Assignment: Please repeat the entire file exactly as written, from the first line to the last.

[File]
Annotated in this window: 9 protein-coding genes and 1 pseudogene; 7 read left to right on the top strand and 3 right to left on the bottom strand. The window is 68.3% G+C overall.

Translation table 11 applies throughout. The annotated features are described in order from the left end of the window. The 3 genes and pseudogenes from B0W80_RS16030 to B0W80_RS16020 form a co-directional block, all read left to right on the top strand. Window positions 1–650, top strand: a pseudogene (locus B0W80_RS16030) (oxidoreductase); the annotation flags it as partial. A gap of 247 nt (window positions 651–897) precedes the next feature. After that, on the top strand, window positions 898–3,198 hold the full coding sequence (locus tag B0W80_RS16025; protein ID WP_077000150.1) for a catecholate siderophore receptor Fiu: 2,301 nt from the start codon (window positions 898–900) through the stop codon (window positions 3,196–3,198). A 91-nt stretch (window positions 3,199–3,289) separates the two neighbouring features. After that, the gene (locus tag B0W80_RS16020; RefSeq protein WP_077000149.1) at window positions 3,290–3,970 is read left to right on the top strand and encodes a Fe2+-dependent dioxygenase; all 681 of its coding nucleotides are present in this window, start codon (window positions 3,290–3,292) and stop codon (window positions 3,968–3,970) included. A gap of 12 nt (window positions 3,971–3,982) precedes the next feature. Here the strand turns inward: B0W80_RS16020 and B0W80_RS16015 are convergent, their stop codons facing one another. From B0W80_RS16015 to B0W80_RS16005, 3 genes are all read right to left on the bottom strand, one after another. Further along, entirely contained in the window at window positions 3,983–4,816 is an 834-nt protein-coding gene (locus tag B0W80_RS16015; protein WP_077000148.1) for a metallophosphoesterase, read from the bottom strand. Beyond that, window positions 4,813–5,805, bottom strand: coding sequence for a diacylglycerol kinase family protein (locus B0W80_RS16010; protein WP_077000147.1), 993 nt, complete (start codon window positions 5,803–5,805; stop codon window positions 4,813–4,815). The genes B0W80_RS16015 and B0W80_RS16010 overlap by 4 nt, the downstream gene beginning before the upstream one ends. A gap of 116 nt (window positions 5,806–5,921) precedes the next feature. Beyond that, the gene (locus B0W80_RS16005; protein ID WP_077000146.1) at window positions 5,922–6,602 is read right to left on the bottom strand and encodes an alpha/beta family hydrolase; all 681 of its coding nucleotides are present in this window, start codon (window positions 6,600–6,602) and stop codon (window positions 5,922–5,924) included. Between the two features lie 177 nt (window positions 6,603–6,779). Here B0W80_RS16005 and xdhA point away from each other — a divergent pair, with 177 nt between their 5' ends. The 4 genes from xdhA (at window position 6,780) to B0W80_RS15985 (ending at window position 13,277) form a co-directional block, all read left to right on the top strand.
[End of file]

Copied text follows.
Annotated in this window: 9 protein-coding genes and 1 pseudogene; 7 read left to right on the top strand and 3 right to left on the bottom strand. The window is 68.3% G+C overall.

Translation table 11 applies throughout. The annotated features are described in order from the left end of the window. The 3 genes and pseudogenes from B0W80_RS16030 to B0W80_RS16020 form a co-directional block, all read left to right on the top strand. Window positions 1–650, top strand: a pseudogene (locus B0W80_RS16030) (oxidoreductase); the annotation flags it as partial. A gap of 247 nt (window positions 651–897) precedes the next feature. After that, on the top strand, window positions 898–3,198 hold the full coding sequence (locus tag B0W80_RS16025; protein ID WP_077000150.1) for a catecholate siderophore receptor Fiu: 2,301 nt from the start codon (window positions 898–900) through the stop codon (window positions 3,196–3,198). A 91-nt stretch (window positions 3,199–3,289) separates the two neighbouring features. After that, the gene (locus tag B0W80_RS16020; RefSeq protein WP_077000149.1) at window positions 3,290–3,970 is read left to right on the top strand and encodes a Fe2+-dependent dioxygenase; all 681 of its coding nucleotides are present in this window, start codon (window positions 3,290–3,292) and stop codon (window positions 3,968–3,970) included. A gap of 12 nt (window positions 3,971–3,982) precedes the next feature. Here the strand turns inward: B0W80_RS16020 and B0W80_RS16015 are convergent, their stop codons facing one another. From B0W80_RS16015 to B0W80_RS16005, 3 genes are all read right to left on the bottom strand, one after another. Further along, entirely contained in the window at window positions 3,983–4,816 is an 834-nt protein-coding gene (locus tag B0W80_RS16015; protein WP_077000148.1) for a metallophosphoesterase, read from the bottom strand. Beyond that, window positions 4,813–5,805, bottom strand: coding sequence for a diacylglycerol kinase family protein (locus B0W80_RS16010; protein WP_077000147.1), 993 nt, complete (start codon window positions 5,803–5,805; stop codon window positions 4,813–4,815). The genes B0W80_RS16015 and B0W80_RS16010 overlap by 4 nt, the downstream gene beginning before the upstream one ends. A gap of 116 nt (window positions 5,806–5,921) precedes the next feature. Beyond that, the gene (locus B0W80_RS16005; protein ID WP_077000146.1) at window positions 5,922–6,602 is read right to left on the bottom strand and encodes an alpha/beta family hydrolase; all 681 of its coding nucleotides are present in this window, start codon (window positions 6,600–6,602) and stop codon (window positions 5,922–5,924) included. Between the two features lie 177 nt (window positions 6,603–6,779). Here B0W80_RS16005 and xdhA point away from each other — a divergent pair, with 177 nt between their 5' ends. The 4 genes from xdhA (at window position 6,780) to B0W80_RS15985 (ending at window position 13,277) form a co-directional block, all read left to right on the top strand.